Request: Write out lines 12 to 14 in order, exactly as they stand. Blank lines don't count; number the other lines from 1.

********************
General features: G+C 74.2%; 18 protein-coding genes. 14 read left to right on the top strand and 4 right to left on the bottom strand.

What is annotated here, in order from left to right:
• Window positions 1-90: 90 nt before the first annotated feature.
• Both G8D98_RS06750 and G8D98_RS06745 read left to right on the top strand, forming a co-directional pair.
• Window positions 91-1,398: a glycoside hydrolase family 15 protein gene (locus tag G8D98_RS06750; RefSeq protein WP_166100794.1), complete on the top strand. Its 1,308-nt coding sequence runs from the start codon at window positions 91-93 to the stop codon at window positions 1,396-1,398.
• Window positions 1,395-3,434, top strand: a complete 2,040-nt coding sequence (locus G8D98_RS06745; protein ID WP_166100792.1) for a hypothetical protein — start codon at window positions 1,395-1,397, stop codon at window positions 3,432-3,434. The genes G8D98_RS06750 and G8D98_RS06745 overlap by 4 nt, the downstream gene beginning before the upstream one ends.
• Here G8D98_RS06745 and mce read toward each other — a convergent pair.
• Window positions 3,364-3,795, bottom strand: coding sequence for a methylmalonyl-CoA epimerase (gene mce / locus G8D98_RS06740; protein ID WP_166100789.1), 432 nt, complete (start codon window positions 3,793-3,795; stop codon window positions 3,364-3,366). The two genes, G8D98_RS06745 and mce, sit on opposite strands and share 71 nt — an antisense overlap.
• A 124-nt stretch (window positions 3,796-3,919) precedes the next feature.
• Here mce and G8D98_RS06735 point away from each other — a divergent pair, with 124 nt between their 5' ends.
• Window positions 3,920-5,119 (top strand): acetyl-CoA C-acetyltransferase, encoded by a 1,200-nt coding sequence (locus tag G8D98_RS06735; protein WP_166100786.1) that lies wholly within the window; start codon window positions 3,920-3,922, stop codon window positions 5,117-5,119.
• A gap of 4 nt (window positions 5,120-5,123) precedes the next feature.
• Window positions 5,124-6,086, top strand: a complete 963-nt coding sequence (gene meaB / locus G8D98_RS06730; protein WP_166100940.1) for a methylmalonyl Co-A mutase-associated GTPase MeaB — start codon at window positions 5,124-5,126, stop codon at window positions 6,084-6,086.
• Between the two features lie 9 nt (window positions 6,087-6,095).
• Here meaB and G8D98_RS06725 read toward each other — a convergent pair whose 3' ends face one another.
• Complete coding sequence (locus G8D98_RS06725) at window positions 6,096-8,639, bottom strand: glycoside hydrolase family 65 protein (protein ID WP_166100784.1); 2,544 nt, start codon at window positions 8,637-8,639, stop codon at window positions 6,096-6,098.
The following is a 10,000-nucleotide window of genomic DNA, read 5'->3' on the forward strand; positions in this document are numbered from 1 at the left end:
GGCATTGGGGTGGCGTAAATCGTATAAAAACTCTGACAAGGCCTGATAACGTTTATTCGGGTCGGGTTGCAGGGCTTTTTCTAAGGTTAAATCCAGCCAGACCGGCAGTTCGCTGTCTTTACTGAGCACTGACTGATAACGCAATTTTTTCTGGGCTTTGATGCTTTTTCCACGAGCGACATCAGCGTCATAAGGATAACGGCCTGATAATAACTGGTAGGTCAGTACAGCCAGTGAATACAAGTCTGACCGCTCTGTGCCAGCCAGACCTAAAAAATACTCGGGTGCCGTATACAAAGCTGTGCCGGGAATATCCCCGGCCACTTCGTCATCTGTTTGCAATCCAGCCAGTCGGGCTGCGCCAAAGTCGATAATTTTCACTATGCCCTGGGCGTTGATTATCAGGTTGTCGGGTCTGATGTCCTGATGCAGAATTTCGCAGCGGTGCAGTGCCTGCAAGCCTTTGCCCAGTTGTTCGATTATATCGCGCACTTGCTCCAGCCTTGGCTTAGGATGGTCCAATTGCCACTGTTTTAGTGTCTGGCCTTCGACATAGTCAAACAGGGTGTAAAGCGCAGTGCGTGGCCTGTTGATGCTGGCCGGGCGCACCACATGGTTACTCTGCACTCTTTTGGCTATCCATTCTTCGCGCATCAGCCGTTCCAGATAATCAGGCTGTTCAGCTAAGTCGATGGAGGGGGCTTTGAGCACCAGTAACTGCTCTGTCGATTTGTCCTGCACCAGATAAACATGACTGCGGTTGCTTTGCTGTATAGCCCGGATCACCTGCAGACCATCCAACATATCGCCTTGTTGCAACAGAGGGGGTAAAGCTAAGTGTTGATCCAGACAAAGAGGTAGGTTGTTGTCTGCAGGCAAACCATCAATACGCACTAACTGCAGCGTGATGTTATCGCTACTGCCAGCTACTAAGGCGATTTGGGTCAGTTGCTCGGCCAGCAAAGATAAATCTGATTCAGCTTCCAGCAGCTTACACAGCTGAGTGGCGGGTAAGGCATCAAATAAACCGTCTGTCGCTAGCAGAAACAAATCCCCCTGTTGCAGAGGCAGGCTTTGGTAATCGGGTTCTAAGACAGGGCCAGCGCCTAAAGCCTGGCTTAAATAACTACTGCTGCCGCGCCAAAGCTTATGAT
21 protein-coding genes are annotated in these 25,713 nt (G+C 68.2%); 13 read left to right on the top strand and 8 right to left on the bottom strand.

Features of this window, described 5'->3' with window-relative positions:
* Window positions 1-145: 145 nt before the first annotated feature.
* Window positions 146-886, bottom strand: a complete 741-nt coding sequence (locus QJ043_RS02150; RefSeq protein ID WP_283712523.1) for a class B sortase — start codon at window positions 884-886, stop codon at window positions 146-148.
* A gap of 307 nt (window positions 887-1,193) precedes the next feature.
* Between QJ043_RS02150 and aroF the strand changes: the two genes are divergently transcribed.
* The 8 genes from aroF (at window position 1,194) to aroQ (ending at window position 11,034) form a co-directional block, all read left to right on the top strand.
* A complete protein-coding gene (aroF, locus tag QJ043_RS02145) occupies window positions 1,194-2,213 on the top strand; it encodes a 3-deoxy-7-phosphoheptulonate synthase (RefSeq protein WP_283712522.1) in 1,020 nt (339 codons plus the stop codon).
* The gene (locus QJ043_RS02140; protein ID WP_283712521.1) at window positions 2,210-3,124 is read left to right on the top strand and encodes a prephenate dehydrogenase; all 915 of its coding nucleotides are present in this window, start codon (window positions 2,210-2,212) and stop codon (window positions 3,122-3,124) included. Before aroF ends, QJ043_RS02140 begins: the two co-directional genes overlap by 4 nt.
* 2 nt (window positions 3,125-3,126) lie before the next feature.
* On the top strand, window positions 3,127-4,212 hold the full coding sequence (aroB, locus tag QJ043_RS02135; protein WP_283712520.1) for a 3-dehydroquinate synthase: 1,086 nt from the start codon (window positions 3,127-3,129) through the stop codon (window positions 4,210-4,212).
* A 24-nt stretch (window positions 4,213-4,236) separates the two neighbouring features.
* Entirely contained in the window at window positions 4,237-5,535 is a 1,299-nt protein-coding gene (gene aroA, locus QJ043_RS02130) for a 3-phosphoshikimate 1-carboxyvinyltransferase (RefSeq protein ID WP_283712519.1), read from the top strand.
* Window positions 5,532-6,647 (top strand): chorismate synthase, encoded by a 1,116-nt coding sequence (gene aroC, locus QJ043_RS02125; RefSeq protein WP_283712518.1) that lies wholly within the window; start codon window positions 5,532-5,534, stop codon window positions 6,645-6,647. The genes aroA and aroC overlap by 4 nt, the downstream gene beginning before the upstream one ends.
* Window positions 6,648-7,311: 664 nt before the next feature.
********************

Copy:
• A gap of 4 nt (window positions 5,120-5,123) precedes the next feature.
• Window positions 5,124-6,086, top strand: a complete 963-nt coding sequence (gene meaB / locus G8D98_RS06730; protein WP_166100940.1) for a methylmalonyl Co-A mutase-associated GTPase MeaB — start codon at window positions 5,124-5,126, stop codon at window positions 6,084-6,086.
• Between the two features lie 9 nt (window positions 6,087-6,095).